To determine the validity of these estimations, the recorded automated algorithm-based pedestrian behaviors were compared with the visual-based assessment of pedestrian behaviors of the same video carried out by a trained analyst. It was possible to achieve at least moderate reproducibility of the analyst’s observations as measured by the Cohen’s Kappa coefficient. Specifically, the following reproducibility values of visual assessment for different behaviors were estimated: pedestrians crossed through the crosswalk (Cohen’s Kappa=95.2); pedestrians crossed at a distance less than 2 meters from a moving vehicle (Cohen’s Kappa=52.1); pedestrians crossed at less than 2 meters from an approaching vehicle (Cohen’s Kappa=54.0), and pedestrians ran while crossing the road (Cohen’s Kappa=43.8). Nevertheless, the analyst showed very poor reproducibility when identifying if pedestrians started crossing at any time.

The comparison between the results obtained in the visual observations and the observations based on the algorithm required for the validity analysis was time-intensive and took up to 3 hours for a 9-minute video. Therefore, a total of 27 minutes of video were randomly selected to perform the analyses. Agreements between manual and automated video-based estimates were measured through percentage of agreement, Spearman’s rank correlations and estimations of sensitivity and specificity. The latter measure is preferred for nominal dichotomous data such as the data compared in this study 33. The Spearman’s rank correlation is a convenient measure that can be easily interpreted but can only be generalized to other populations with similar prevalence in the observed behaviors 33. Lastly, although the Cohen’s Kappa coefficient is an appropriate measure of reproducibility 34, it has also been estimated because it has been frequently used in the literature as a measure of validity.


Based on visual counting, a total of 449 persons crossed the roads during the 27 minutes of video that were analyzed in the present study. The algorithm identified 165 objects of the pedestrian type. The visual assessment showed that the algorithm identified pedestrian objects with up to 7 pedestrians in each object; and most frequently the algorithm made objects containing two persons (34 %). Based on the size of the object (area measured in pixels of the video), the algorithm estimated that 429 pedestrians crossed the segment of interest of the road. Twenty (4.5 %) pedestrians that crossed the segment of interest of the road were missed by the algorithm.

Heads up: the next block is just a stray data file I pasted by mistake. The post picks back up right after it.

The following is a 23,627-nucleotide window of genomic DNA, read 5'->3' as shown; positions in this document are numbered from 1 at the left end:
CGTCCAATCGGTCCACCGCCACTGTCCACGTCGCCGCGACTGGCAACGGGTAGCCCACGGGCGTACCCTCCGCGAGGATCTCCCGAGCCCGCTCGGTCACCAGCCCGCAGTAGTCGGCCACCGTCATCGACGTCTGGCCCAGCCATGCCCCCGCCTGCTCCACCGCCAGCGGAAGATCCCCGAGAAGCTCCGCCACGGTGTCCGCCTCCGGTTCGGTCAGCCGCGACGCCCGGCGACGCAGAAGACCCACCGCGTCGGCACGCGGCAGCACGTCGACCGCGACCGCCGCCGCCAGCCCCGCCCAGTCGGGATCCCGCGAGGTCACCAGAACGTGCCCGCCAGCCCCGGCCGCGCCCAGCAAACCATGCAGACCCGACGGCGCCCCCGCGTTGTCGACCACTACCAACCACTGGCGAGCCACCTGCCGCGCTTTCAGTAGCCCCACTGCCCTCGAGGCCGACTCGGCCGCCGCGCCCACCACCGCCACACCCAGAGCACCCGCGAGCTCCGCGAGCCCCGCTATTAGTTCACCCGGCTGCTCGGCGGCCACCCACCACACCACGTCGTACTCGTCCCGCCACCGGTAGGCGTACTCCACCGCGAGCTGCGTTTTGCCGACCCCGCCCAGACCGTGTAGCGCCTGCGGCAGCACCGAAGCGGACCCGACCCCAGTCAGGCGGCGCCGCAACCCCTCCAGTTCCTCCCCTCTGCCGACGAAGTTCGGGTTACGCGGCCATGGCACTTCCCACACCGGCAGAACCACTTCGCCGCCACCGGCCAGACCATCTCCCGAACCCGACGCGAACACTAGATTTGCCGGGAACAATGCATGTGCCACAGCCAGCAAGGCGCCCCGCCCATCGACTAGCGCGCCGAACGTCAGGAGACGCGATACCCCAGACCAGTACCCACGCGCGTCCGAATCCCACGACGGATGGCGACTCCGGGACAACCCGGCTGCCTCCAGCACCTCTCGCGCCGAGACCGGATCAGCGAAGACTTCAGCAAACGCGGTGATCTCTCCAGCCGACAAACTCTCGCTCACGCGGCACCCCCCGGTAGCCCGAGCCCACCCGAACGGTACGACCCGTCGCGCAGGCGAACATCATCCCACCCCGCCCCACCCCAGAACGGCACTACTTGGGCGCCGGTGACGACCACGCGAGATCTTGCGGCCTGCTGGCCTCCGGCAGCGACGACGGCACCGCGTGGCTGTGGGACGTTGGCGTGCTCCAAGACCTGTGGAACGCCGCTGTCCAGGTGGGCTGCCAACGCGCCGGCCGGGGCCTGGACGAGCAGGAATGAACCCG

Pedestrians who were missed by the algorithm were not related to whether they crossed through designated locations (Chi-squared test, p value=0.1170) or crossed at less than 2 meters from moving vehicles (Chi-squared test, p value=0.3133); however, the estimated proportion of pedestrians running when crossing was higher among the ones who were detected by the algorithm (46.9 %) than among those who were not detected (20 %) (Chi-squared test, p-value=0.0184), and the estimated proportion of pedestrians running at any time during the cross was higher among those who were detected by the algorithm (71.8 %) than among those who were not detected (30 %) (Chi-squared test, p- value<0.0001).

The algorithm successfully followed the detected pedestrians throughout the cross from sidewalk to sidewalk in the specified area of interest. The expected error in the estimations of distance between the center of different objects of interest (i.e., pedestrian and vehicles) was 0.3 meters. Assuming a negligible error in time estimation, the average speed of pedestrians during the crossing and the instantaneous speed of the closest vehicle were also estimated with a maximum error of 7 meters per hour (Table 1).

Table 1 Recorded pedestrian-vehicle distance and vehicle speeds by size of the pedestrian object